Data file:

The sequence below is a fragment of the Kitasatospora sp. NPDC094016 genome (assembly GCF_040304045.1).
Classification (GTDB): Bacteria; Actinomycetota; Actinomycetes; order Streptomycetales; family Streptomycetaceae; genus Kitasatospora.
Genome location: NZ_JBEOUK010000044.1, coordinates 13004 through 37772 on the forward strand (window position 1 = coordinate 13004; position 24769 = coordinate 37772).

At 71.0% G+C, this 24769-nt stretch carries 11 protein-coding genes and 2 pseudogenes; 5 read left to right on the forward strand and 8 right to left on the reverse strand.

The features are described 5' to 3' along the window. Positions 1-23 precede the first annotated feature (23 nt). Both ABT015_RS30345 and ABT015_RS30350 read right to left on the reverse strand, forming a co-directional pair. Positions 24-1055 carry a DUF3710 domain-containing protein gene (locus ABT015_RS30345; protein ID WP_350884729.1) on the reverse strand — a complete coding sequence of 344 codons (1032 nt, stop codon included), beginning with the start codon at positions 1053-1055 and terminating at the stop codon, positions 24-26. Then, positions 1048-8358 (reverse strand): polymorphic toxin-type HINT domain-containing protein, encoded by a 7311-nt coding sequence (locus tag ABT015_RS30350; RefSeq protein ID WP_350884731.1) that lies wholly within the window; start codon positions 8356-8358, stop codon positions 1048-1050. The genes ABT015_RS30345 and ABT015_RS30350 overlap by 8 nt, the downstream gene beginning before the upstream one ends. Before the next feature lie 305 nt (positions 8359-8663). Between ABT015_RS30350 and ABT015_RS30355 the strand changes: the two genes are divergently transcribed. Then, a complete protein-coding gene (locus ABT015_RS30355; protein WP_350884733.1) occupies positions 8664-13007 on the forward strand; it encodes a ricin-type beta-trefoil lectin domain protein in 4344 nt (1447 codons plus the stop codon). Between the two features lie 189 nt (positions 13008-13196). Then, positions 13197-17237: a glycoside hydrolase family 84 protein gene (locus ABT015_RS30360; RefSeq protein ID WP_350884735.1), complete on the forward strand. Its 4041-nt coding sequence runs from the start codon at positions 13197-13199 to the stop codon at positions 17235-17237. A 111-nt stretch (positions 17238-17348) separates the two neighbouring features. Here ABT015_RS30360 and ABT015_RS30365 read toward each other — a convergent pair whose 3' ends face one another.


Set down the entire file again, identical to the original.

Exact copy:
The sequence below is a fragment of the Kitasatospora sp. NPDC094016 genome (assembly GCF_040304045.1).
Classification (GTDB): Bacteria; Actinomycetota; Actinomycetes; order Streptomycetales; family Streptomycetaceae; genus Kitasatospora.
Genome location: NZ_JBEOUK010000044.1, coordinates 13004 through 37772 on the forward strand (window position 1 = coordinate 13004; position 24769 = coordinate 37772).

At 71.0% G+C, this 24769-nt stretch carries 11 protein-coding genes and 2 pseudogenes; 5 read left to right on the forward strand and 8 right to left on the reverse strand.

The features are described 5' to 3' along the window. Positions 1-23 precede the first annotated feature (23 nt). Both ABT015_RS30345 and ABT015_RS30350 read right to left on the reverse strand, forming a co-directional pair. Positions 24-1055 carry a DUF3710 domain-containing protein gene (locus ABT015_RS30345; protein ID WP_350884729.1) on the reverse strand — a complete coding sequence of 344 codons (1032 nt, stop codon included), beginning with the start codon at positions 1053-1055 and terminating at the stop codon, positions 24-26. Then, positions 1048-8358 (reverse strand): polymorphic toxin-type HINT domain-containing protein, encoded by a 7311-nt coding sequence (locus tag ABT015_RS30350; RefSeq protein ID WP_350884731.1) that lies wholly within the window; start codon positions 8356-8358, stop codon positions 1048-1050. The genes ABT015_RS30345 and ABT015_RS30350 overlap by 8 nt, the downstream gene beginning before the upstream one ends. Before the next feature lie 305 nt (positions 8359-8663). Between ABT015_RS30350 and ABT015_RS30355 the strand changes: the two genes are divergently transcribed. Then, a complete protein-coding gene (locus ABT015_RS30355; protein WP_350884733.1) occupies positions 8664-13007 on the forward strand; it encodes a ricin-type beta-trefoil lectin domain protein in 4344 nt (1447 codons plus the stop codon). Between the two features lie 189 nt (positions 13008-13196). Then, positions 13197-17237: a glycoside hydrolase family 84 protein gene (locus ABT015_RS30360; RefSeq protein ID WP_350884735.1), complete on the forward strand. Its 4041-nt coding sequence runs from the start codon at positions 13197-13199 to the stop codon at positions 17235-17237. A 111-nt stretch (positions 17238-17348) separates the two neighbouring features. Here ABT015_RS30360 and ABT015_RS30365 read toward each other — a convergent pair whose 3' ends face one another.